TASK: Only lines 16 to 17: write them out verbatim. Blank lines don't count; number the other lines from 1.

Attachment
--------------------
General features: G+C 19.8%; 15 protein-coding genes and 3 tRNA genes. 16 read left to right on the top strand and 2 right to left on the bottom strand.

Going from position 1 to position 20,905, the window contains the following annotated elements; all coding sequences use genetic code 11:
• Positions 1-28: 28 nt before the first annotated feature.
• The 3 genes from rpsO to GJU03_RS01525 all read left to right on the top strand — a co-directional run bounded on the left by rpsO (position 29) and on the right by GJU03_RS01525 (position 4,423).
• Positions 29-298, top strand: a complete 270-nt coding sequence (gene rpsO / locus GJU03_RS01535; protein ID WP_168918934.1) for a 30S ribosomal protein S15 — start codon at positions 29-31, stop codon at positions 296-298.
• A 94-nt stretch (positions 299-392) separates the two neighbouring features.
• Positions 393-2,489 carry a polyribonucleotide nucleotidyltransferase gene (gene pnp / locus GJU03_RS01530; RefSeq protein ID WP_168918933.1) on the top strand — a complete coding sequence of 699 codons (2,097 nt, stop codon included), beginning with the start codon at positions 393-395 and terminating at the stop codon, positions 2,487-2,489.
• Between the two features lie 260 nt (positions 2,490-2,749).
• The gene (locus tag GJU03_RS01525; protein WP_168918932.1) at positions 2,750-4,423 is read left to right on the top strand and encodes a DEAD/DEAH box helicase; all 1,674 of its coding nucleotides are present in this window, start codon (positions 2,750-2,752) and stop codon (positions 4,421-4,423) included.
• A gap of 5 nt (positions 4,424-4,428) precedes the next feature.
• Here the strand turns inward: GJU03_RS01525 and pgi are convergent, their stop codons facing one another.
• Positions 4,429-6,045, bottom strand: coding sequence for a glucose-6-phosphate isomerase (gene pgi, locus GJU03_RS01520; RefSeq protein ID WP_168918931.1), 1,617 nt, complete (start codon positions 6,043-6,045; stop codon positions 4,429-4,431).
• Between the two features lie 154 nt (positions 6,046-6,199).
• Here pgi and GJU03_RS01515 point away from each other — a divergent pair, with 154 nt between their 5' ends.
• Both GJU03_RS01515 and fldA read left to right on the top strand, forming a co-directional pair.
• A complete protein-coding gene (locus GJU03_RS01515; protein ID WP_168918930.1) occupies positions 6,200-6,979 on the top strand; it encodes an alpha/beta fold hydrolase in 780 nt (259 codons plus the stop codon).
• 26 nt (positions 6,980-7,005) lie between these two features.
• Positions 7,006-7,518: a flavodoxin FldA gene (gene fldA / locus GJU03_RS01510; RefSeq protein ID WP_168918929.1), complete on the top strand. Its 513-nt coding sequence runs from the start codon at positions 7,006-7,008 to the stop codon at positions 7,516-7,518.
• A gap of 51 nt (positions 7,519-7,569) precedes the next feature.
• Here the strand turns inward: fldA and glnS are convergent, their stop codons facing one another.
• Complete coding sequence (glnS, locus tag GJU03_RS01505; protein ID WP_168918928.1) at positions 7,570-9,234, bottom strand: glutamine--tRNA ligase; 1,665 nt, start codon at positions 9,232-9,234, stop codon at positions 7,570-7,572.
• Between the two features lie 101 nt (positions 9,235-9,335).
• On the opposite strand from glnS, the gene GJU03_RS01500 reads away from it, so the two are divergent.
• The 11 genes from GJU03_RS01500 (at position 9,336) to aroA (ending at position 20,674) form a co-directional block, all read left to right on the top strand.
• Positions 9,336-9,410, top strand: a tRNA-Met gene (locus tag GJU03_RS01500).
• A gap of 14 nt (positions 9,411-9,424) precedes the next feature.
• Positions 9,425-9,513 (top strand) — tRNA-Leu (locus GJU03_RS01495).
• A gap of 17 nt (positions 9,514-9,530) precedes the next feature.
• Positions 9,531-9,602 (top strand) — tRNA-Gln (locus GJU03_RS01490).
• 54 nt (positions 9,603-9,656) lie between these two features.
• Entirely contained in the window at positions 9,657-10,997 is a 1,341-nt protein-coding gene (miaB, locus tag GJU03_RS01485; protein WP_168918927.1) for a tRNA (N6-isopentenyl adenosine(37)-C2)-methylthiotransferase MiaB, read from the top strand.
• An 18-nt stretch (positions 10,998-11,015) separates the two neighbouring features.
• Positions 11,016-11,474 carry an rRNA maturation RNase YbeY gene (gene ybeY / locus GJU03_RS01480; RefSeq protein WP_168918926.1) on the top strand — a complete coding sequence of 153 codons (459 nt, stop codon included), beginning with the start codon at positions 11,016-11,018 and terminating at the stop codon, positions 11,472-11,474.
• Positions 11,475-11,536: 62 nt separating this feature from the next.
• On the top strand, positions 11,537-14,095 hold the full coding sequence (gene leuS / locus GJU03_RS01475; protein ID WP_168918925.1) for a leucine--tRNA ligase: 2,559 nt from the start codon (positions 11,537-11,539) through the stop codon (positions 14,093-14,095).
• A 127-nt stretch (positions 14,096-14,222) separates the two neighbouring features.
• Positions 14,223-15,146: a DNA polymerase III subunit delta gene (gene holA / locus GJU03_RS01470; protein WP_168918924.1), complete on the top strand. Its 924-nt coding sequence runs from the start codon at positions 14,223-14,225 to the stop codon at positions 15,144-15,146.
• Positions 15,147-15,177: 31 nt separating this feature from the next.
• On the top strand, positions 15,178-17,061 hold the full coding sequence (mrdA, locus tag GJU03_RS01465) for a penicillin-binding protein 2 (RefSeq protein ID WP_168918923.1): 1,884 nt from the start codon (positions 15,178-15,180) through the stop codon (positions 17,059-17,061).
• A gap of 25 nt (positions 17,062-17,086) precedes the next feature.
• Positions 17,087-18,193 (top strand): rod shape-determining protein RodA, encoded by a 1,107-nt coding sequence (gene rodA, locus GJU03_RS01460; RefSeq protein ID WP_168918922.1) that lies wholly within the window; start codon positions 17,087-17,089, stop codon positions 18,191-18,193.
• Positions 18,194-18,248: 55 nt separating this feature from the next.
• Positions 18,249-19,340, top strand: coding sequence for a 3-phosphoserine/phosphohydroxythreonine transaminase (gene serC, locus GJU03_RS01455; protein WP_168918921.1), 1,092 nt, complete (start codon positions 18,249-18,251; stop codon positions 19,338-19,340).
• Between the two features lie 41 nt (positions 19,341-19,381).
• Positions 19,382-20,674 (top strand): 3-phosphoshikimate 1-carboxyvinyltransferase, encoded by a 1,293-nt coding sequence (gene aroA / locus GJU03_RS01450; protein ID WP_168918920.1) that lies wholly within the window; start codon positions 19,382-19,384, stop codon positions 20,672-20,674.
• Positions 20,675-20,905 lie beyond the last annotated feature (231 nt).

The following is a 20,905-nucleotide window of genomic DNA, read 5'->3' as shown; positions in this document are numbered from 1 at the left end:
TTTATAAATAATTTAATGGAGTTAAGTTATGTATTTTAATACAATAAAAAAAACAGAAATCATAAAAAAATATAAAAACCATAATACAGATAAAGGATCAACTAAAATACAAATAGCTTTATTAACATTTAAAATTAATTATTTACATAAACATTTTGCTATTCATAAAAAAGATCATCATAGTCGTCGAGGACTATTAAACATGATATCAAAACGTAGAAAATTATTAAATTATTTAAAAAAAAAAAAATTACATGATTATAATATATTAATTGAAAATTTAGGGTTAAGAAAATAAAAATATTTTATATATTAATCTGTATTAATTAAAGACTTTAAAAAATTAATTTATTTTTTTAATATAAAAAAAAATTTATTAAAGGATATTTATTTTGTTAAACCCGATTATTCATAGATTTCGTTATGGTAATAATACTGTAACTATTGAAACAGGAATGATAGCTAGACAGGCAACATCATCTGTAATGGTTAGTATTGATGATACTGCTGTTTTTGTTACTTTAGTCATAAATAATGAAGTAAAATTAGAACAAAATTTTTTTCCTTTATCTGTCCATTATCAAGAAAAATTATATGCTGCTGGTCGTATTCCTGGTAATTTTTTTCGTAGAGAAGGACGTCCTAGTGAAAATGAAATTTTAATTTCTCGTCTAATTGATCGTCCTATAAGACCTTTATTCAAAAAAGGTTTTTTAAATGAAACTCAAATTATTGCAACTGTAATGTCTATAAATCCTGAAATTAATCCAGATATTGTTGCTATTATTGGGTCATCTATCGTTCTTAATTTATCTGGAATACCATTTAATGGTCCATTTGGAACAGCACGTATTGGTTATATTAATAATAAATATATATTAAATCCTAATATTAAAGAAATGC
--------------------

• A complete protein-coding gene (locus GJU03_RS01515; protein ID WP_168918930.1) occupies positions 6,200-6,979 on the top strand; it encodes an alpha/beta fold hydrolase in 780 nt (259 codons plus the stop codon).
• 26 nt (positions 6,980-7,005) lie between these two features.